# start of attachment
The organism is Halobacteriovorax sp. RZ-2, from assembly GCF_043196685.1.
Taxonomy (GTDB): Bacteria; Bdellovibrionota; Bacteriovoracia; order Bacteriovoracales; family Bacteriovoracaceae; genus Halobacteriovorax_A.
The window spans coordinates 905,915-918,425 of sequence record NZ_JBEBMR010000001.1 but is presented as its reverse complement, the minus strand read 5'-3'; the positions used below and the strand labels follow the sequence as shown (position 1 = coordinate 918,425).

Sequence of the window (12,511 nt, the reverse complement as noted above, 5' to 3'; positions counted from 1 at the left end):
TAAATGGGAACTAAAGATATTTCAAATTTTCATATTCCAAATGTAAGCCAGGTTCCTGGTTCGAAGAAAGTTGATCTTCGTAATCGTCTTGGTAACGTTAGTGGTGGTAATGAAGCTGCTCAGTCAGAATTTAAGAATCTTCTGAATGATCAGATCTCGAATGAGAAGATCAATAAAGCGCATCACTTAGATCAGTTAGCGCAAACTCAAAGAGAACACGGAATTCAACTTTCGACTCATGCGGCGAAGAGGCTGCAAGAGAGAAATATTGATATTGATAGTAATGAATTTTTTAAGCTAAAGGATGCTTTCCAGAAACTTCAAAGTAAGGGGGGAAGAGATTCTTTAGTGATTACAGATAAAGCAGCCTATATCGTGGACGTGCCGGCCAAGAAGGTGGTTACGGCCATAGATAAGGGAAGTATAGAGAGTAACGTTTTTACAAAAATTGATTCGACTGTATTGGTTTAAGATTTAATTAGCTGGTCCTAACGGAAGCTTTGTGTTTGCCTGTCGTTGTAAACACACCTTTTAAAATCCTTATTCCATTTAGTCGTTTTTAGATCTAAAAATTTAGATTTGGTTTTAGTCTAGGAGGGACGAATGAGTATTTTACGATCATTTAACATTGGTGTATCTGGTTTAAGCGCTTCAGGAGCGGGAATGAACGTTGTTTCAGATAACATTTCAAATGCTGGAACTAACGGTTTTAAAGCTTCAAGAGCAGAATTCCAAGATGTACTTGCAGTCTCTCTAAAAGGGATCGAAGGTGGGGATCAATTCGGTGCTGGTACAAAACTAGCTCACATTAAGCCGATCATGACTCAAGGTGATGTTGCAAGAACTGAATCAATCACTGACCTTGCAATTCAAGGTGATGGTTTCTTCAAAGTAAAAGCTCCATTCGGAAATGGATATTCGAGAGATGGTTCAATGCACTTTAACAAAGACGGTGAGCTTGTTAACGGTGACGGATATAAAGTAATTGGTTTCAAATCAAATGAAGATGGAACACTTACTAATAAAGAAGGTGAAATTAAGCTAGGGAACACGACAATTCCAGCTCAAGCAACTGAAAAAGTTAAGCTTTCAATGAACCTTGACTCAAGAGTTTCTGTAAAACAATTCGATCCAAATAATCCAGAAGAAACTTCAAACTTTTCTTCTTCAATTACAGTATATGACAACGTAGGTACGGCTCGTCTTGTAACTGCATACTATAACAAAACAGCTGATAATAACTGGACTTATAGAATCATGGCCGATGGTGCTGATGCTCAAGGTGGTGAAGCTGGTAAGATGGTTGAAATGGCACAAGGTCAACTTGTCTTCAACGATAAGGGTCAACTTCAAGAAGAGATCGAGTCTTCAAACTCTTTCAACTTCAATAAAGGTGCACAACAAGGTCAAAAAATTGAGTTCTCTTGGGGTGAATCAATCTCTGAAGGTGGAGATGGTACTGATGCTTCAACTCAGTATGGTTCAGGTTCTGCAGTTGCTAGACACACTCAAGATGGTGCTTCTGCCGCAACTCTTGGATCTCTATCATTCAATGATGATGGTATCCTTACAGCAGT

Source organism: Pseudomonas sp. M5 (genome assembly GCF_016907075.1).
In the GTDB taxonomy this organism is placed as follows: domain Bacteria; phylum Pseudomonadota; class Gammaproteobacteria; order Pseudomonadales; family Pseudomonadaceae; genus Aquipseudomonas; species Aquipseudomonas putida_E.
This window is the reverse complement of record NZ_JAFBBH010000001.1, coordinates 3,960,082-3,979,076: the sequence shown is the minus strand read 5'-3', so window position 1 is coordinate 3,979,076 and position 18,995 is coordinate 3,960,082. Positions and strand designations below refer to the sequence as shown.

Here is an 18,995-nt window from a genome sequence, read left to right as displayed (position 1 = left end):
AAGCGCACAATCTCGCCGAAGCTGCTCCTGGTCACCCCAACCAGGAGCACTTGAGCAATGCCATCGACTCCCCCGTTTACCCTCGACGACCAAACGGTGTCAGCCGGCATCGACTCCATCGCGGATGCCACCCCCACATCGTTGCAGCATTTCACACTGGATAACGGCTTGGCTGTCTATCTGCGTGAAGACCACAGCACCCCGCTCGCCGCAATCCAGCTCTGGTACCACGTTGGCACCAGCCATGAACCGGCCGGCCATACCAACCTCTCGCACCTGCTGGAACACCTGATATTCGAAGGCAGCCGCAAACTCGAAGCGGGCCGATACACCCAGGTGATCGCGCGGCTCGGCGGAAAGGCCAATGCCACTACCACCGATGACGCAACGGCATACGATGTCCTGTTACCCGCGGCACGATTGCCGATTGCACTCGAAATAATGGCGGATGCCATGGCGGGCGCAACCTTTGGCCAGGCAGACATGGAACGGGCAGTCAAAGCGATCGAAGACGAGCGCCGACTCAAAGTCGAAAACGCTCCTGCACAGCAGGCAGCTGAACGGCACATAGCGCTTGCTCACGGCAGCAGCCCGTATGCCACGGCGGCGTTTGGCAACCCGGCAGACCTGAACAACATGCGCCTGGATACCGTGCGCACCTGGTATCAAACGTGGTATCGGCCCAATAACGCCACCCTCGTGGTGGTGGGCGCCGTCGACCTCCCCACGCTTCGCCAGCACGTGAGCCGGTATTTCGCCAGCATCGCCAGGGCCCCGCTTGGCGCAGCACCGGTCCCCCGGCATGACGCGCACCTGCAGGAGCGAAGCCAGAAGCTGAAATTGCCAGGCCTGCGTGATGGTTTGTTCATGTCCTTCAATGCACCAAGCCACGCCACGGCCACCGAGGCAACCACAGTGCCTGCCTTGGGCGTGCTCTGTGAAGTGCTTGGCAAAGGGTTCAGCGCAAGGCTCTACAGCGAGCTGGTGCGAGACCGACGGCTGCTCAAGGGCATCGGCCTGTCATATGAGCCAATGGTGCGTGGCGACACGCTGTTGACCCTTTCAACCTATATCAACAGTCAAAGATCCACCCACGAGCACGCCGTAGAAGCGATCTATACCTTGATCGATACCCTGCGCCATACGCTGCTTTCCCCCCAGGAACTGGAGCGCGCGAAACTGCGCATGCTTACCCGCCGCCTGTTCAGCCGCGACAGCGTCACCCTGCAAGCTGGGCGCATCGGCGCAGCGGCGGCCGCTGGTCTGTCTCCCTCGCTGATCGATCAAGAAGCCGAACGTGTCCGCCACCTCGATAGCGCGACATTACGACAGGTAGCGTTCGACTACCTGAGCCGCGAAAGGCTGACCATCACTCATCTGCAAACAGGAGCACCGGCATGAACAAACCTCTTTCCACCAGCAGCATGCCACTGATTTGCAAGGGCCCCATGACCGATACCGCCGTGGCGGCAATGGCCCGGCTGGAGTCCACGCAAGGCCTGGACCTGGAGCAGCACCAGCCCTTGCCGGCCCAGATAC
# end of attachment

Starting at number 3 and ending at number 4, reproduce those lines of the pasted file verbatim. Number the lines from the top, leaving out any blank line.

The window spans coordinates 905,915-918,425 of sequence record NZ_JBEBMR010000001.1 but is presented as its reverse complement, the minus strand read 5'-3'; the positions used below and the strand labels follow the sequence as shown (position 1 = coordinate 918,425).

Sequence of the window (12,511 nt, the reverse complement as noted above, 5' to 3'; positions counted from 1 at the left end):